President Museveni has said Uganda will only allow Facebook to reopen in Uganda only if the social media platform stops “playing games.”
” I hope now Facebook knows who is in charge of Uganda. If they stop playing games, we shall open up,” Museveni said.
In the drive to the 2021 general election, government shut down Facebook over abuse by users but the platform has since then never been reopened.
Ugandans currently access Facebook via Virtual Private Networks that seem expensive for them whereas many others have quit the social media platform.
However, addressing journalists at the State Lodge in Nakasero, the president said it all started when Facebook shut down several pro-government accounts.
“… .because Facebook are arrogant. They were being used to attack us and when our own people used it to answer back were shut up. That’s where battle started,” the president noted.
He said in a bid to show discontent, government had to shut Facebook in Uganda.
” If you don’t want the head of the home you show it by walking out .Facebook has now been chased.”
He added, ” Boda bodas are still moving, even taxis, matooke and milk are still coming. Everything is moving on well whereas Facebook is still closed.”
The president however noted that if Facebook realizes its mistake, government will reopen it.
The Uganda communications Commission (UCC) recently said government is waiting on Facebook to resolve outstanding issues before it is fully reopened.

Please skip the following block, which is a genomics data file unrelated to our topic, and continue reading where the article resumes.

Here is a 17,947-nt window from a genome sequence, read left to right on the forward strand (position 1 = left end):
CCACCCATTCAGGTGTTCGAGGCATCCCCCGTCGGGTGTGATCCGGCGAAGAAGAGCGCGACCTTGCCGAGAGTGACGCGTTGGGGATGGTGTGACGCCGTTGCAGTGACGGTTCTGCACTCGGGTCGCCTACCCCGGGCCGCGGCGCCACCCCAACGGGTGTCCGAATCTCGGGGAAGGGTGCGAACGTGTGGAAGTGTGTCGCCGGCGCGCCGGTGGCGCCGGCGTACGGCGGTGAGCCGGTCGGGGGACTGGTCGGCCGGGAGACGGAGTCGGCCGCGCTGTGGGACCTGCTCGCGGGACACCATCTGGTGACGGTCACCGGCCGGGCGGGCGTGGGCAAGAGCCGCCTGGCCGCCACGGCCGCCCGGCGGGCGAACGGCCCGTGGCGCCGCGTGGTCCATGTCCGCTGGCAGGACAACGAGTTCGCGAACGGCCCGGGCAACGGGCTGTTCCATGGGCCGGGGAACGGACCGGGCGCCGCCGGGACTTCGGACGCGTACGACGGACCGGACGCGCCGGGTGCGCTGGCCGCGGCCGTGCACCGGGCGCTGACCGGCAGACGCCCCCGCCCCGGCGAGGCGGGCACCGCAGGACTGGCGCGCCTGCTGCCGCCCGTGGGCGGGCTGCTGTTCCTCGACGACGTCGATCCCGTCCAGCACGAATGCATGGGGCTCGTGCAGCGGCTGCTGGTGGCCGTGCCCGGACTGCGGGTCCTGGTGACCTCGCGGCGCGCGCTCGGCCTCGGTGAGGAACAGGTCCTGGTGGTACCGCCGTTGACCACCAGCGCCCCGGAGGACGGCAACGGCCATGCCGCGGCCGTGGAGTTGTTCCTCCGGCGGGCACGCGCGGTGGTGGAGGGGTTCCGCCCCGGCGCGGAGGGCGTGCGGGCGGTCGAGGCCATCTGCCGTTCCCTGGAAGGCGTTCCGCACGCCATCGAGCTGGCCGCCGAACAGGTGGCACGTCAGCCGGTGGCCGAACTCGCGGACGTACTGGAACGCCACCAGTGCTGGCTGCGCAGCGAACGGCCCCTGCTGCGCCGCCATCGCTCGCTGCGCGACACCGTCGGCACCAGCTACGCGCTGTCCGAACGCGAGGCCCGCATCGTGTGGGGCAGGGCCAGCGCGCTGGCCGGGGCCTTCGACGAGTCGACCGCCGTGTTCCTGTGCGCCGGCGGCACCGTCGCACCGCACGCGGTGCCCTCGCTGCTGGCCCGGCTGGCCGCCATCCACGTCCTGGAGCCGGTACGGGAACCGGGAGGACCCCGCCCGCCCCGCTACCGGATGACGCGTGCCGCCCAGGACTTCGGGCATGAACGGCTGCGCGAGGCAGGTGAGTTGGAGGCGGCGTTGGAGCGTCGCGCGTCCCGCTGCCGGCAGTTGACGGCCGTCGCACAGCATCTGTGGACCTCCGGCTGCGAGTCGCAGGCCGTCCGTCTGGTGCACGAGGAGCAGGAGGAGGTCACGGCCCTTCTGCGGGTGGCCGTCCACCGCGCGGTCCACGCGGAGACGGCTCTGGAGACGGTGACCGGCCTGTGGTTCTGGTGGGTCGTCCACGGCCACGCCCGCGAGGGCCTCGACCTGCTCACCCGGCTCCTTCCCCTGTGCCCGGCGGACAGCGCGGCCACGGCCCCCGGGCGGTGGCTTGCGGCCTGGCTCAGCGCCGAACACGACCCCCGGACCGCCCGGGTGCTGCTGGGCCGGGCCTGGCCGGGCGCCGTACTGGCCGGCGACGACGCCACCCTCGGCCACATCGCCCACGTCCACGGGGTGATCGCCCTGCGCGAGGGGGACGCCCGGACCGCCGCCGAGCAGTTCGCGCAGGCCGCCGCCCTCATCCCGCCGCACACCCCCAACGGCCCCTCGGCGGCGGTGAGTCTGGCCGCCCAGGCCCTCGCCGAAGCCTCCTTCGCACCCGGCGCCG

“On our side, we are waiting for Facebook. We talked [and] we concluded. So, the outstanding issues are on their side. As government, we are ready to have it come back as soon as they deliver on their promise,” Irene Kagwa, the UCC Executive Director told Daily Monitor recently.
Last year, President Museveni said Uganda is progressing well without Facebook.
“The other day I checked to see whether bananas are still being produced. I thought bananas would stop if facebook closed. I checked and I found cows are still milking and fish is still in the lake. We can exist without facebook. Those biased people should not bother us,” he said.
Last year, experts warned that the continued shutdown of Facebook in Uganda is having a toll on civic space and digital markets in the country.
“For a person who is using 100 mbs, who would may be browse for a day, using normal internet, currently uses VPN to browse Facebook for just like 2 or 3 hours, increasing the cost of internet in the country.”
These said that with VPNs, it is now close to impossible to target clients in digital campaigns on Facebook because of the shutdown.
“You cannot do targeted marketing anymore; users can not target the audience of Ugandans for a campaign. You can do that for clients elsewhere but not here.”
They said that some VPNs also allow users to use their servers in exchange for users data which puts Ugandans at risk.
Godwin Toko, a lawyer said that away from connecting people and doing business, Facebook is also used as a means of coordinating for civic engagements and blocking it limits such engagements.